How an out of work architect invented Scrabble
As a keen Scrabble player I’ve been enjoying the ongoing celebrations of the ever-popular board game’s 70th anniversary this past week.
I must admit I hadn’t realised that it was invented by an American - an out-of-work architect called Alfred Mosher Butts - and from now on I will argue that American spellings on the board are perfectly acceptable, purist in fact.
I’m not sure that Scrabble fiend and regular Clive Conway Productions speaker Gyles Brandreth would agree with me though.
Gyles was much in evidence over the weekend discussing and even playing Scrabble on the radio. He pitched his wits against Rachel Johnson and won. Of course Gyles was gracious enough to insist that though he had the higher score, Rachel had displayed a superior vocabulary.
Hmmm! That’s the thing about Scrabble isn’t it? The idea is to win and if that means deploying two or three letter words to best effect rather than going for what superficially looks the clever stuff, then so be it.
One wonders how proud Mr Butt would be of his invention now, particularly as Scrabble only exists because he was at a loose end after being laid-off during the Great Depression of the 1930s.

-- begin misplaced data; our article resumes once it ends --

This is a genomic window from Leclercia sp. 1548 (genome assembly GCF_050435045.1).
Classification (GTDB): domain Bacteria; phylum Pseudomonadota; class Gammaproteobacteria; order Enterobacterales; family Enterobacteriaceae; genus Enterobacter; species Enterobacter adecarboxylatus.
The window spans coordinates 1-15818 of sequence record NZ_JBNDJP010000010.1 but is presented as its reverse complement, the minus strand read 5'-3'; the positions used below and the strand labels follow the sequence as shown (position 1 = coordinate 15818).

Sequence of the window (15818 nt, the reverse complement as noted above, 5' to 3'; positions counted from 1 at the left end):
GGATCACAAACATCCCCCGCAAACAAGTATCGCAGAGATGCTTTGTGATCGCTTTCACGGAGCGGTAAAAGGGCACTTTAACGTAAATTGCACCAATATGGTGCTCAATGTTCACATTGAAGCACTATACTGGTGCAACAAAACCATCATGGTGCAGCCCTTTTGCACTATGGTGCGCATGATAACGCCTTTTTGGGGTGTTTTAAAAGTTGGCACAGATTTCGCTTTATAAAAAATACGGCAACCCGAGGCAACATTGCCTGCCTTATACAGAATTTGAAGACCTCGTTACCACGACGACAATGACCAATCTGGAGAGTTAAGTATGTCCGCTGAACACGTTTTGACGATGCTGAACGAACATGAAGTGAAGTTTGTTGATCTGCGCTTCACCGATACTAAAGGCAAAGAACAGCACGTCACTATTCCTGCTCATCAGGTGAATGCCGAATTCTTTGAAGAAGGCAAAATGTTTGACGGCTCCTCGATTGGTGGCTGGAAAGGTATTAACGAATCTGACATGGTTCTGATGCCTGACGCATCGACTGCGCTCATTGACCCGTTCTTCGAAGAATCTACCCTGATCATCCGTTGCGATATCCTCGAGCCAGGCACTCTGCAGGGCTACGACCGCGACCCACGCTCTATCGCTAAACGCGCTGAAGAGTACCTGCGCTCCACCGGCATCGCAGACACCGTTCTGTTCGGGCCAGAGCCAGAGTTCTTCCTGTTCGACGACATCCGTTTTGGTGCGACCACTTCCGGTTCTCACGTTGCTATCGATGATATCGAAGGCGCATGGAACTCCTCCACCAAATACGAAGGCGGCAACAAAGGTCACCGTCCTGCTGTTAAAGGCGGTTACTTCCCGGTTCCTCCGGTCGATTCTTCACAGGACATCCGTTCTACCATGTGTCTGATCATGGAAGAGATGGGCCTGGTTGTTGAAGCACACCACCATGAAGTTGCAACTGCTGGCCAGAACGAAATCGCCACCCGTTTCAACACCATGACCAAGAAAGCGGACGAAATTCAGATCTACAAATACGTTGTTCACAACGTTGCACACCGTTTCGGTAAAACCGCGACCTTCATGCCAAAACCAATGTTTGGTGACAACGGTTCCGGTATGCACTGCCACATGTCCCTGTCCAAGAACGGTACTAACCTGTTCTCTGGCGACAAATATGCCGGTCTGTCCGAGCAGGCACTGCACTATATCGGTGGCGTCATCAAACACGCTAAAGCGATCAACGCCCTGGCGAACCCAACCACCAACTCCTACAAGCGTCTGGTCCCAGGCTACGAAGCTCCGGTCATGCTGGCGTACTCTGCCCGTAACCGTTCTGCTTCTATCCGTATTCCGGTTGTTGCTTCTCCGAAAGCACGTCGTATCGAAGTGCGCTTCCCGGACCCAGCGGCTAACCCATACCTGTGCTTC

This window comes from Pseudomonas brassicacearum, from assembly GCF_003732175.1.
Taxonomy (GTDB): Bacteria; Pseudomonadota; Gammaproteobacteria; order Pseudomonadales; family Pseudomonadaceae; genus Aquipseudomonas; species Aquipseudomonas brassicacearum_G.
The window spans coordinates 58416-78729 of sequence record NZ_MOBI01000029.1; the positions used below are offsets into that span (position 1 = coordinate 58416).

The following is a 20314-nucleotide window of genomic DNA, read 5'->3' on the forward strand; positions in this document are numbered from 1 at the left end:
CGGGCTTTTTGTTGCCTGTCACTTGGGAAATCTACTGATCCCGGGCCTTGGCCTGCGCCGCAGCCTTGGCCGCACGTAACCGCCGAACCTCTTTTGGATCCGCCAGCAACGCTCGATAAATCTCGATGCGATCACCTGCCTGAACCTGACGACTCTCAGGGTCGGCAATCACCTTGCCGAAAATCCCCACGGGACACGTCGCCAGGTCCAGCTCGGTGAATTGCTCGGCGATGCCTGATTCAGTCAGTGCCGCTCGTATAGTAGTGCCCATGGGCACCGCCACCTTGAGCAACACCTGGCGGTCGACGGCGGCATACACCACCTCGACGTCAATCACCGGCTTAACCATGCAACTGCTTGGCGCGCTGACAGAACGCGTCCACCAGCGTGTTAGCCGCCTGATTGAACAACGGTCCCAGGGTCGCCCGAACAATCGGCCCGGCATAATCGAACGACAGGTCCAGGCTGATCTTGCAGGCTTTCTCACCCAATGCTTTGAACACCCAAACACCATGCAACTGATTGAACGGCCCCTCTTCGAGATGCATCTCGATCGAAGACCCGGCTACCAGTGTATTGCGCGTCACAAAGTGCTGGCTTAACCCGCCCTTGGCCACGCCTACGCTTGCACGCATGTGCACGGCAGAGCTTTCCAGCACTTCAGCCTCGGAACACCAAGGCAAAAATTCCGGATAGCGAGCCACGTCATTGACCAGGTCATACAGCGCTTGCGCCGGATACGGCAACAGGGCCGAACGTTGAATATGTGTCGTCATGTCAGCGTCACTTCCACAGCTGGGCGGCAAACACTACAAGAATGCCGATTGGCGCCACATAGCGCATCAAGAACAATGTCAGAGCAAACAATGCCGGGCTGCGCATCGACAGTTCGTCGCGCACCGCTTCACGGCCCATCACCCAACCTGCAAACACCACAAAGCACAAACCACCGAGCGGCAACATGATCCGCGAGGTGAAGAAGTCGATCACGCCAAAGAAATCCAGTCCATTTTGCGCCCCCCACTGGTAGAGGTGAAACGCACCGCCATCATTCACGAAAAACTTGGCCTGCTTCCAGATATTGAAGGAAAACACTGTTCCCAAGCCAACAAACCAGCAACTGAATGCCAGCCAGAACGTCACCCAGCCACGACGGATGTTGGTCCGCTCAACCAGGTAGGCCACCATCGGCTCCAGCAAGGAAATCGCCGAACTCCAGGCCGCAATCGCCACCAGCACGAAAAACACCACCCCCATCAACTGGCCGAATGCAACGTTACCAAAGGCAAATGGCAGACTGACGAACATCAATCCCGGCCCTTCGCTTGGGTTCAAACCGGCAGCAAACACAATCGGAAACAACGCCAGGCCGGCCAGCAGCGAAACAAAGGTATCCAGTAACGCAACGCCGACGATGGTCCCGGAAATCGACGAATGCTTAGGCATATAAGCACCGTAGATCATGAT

Curiously though Scrabble - which he originally called Criss-Cross Words - didn’t find a business backer willing to manufacture and market it until 1948.
Even then sales were slow at first but they received a massive boost in the early 1950s when the boss of New York’s famous Macy’s Department Store played the game on holiday and was so impressed that he placed a bulk order. The rest, as they say, is history. Or at least it would be if language wasn’t an ever developing and evolving thing with new words and therefore new Scrabble opportunities appearing all the time.
With this in mind I was particularly grateful for Gyles’ insistence that the word Brexit is under no circumstances allowed on the Scrabble board. Thank goodness for that. Its inclusion I feel could have wrecked many a happy Christmas.